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Recipe share potluck

Maura Friedman

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Recipe share parties are the new potlucks

In our series Saving Southern Recipes, Associate Editor Kate Williams explores the deep heritage of Southern cooking through the lens of passed-down family recipes.

If your family is anything like mine, you spend the holidays talking about food. Sometimes this means planning your next dinner, and other times it means reminiscing about meals and dishes long gone by. We talk about the SPAM sushi my grandfather used to make and the countless grapefruits my mom's parents ate. All of this chatter around cooking got me thinking — why not make it into a party?

Throwing a recipe share party is kind of like hosting a potluck with a mission. You'll ask your guests to bring in their favorite family recipes, along with copies of the recipe itself, to eat and share and enjoy. It's a great way to keep the conversation going around family cooking, with more food and drink involved.

Here's how I'd do it:

Menu
The main attraction for this party is the food itself, of course, so spend some time filtering through your recipe boxes and folders and cookbooks to pick out your favorite family recipe. It could be anything — a secret recipe for chili, your grandmother's chocolate chip cookies, or braised rutabagas with pulled pork — but keep in mind how you'll serve it. Slow cooker recipes are particularly well-suited to potlucks, as are any desserts that are easy to transport. Pan-seared fish and multi-tiered cakes probably aren't.

In need of some inspiration? Here are some recipes to get you started.

Ask all of your guests to do the same. Consider assigning categories if you're worried that everyone will show up with Jell-O salads; two or three desserts will be fine, as will several types of chili, but, again, you may not want 12 towering orbs of congealed vegetables. (Unless that's your thing! Make it a Jell-O recipe share party!)

Drinks
If you're throwing a party, you can't forget the drinks. The time of day will help determine your course. Is it an afternoon party full of nibbles? Maybe you'll want to stick with sweet tea and lemonade. An evening dinner party? Consult our pairing series for wine ideas. Brunch? Try these twists on sparkling wine-filled mimosas. Or do you have friends with secret family recipes for punch? Assign them the drinks category and incorporate it into your potluck.
Favors
In addition to a full stomach, you'll want your guests to leave with a little keepsake. You can have guests make a physical recipe scrapbook, or create a digital version using hashags.

If you want a favor you can actually hold in your hands, ask your guests to bring in copies of their recipes. These can be typed up recipes or copies of recipe cards. Hustle up a Polaroid camera (yes, they still exist!) to capture pictures of each dish. After you're done eating, have guests cut and paste the recipes and pictures into small scrapbooks. Encourage adding notes and tips by passing around colorful Sharpies. We all know that those personal notes are the best part.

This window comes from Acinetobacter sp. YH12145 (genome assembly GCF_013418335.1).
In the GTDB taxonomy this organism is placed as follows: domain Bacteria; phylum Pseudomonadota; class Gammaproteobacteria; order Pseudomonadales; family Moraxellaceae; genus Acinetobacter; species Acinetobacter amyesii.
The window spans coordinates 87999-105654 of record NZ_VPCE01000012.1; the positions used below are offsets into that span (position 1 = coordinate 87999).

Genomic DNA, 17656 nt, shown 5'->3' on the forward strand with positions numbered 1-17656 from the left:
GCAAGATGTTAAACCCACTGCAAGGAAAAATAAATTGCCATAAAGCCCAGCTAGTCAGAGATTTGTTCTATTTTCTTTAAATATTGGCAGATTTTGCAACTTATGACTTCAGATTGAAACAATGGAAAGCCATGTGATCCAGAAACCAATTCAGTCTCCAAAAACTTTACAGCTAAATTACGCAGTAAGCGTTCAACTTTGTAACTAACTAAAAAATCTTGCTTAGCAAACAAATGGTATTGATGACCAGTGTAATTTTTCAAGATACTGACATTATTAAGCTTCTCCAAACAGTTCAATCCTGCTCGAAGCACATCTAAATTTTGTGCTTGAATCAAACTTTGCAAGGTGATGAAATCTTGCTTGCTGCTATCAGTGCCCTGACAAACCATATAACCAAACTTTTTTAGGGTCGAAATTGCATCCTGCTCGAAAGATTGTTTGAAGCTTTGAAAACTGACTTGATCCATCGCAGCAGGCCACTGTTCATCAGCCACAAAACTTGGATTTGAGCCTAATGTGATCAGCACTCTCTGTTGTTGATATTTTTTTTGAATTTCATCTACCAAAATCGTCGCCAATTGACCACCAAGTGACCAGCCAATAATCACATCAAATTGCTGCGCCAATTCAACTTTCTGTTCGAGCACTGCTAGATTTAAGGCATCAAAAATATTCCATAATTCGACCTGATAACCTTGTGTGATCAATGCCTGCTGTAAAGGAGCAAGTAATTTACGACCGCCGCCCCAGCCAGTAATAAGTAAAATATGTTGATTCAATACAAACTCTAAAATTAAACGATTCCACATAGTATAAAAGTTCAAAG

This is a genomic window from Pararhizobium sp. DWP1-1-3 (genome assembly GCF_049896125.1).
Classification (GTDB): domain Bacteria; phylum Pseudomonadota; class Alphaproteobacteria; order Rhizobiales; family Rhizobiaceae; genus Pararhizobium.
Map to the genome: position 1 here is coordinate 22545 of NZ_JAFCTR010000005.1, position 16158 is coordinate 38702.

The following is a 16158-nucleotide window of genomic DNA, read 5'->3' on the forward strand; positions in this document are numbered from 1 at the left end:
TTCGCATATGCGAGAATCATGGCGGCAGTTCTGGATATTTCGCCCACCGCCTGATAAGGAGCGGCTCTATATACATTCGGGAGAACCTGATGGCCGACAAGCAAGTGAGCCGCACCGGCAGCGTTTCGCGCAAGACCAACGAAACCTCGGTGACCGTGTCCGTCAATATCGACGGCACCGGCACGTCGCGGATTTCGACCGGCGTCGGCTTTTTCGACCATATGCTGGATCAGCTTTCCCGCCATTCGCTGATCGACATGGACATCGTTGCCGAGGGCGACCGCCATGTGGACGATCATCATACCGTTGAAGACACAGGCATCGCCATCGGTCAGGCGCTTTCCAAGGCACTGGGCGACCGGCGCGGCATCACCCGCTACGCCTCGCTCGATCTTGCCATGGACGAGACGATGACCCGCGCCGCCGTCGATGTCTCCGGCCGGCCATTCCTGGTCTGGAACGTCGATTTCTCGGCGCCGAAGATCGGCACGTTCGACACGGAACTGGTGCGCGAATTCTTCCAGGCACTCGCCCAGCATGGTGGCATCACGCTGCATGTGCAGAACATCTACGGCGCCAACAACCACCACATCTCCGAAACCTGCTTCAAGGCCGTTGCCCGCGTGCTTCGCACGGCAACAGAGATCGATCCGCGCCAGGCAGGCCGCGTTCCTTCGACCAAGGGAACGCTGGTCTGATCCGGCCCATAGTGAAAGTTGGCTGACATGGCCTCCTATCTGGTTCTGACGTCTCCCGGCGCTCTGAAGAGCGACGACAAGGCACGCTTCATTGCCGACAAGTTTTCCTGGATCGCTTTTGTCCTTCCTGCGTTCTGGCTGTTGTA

Or, go digital with it! Do a little searching on Instagram and choose a unique hashtag for your party. (There are currently no posts with the hashtag #recipeshareparty2017 — first person to claim it wins.) While your friends are eating and chatting, encourage them to snap pictures of the food and recipes, and post them using the hashtag. At the end of the party, you'll have a collection of images and recipes to return to when you're in need of some dinner inspiration. If you do go this digital route, you'll also still likely have guests who want to leave with  physical recipes, so encourage everyone to bring copies of their recipes as well.

Leftovers
As with any potluck, there will likely be plenty of food left over. Instead of keeping it all for yourself, encourage sharing by asking your guests to bring in a collection of containers. They can pack up extra soup and cookies to take home and enjoy the next day.


Do you have a beloved family recipe to share? We'd love to try it. If it's written on a recipe card, even better. Send a picture of the recipe card or a typed-out version of the recipe to kate@southernkitchen.com. If you can, please include any stories or memories you have about the dish — these will help make your recipe shine! Our goal is to build out a robust visual database of Southern recipe cards to share with you, our community.

We'd also love to see your Southern recipes on social media, so share with the hashtag #savingsouthernrecipes on Instagram, Twitter and Facebook!


Author image

Kate Williams is the editor-in-chief of Southern Kitchen. She is also an on-air personality on our podcast, Sunday Supper. She has been working in food since 2009, including a two-year stint at America’s Test Kitchen. Kate has been a personal chef, recipe developer, the food editor at a hyperlocal news site in Berkeley and a freelance writer for publications such as Serious Eats, Anova Culinary, The Cook’s Cook and Berkeleyside. Kate is also an avid rock climber and occasionally dabbles in long-distance running. She makes a mean peach pie and likes her bourbon neat.

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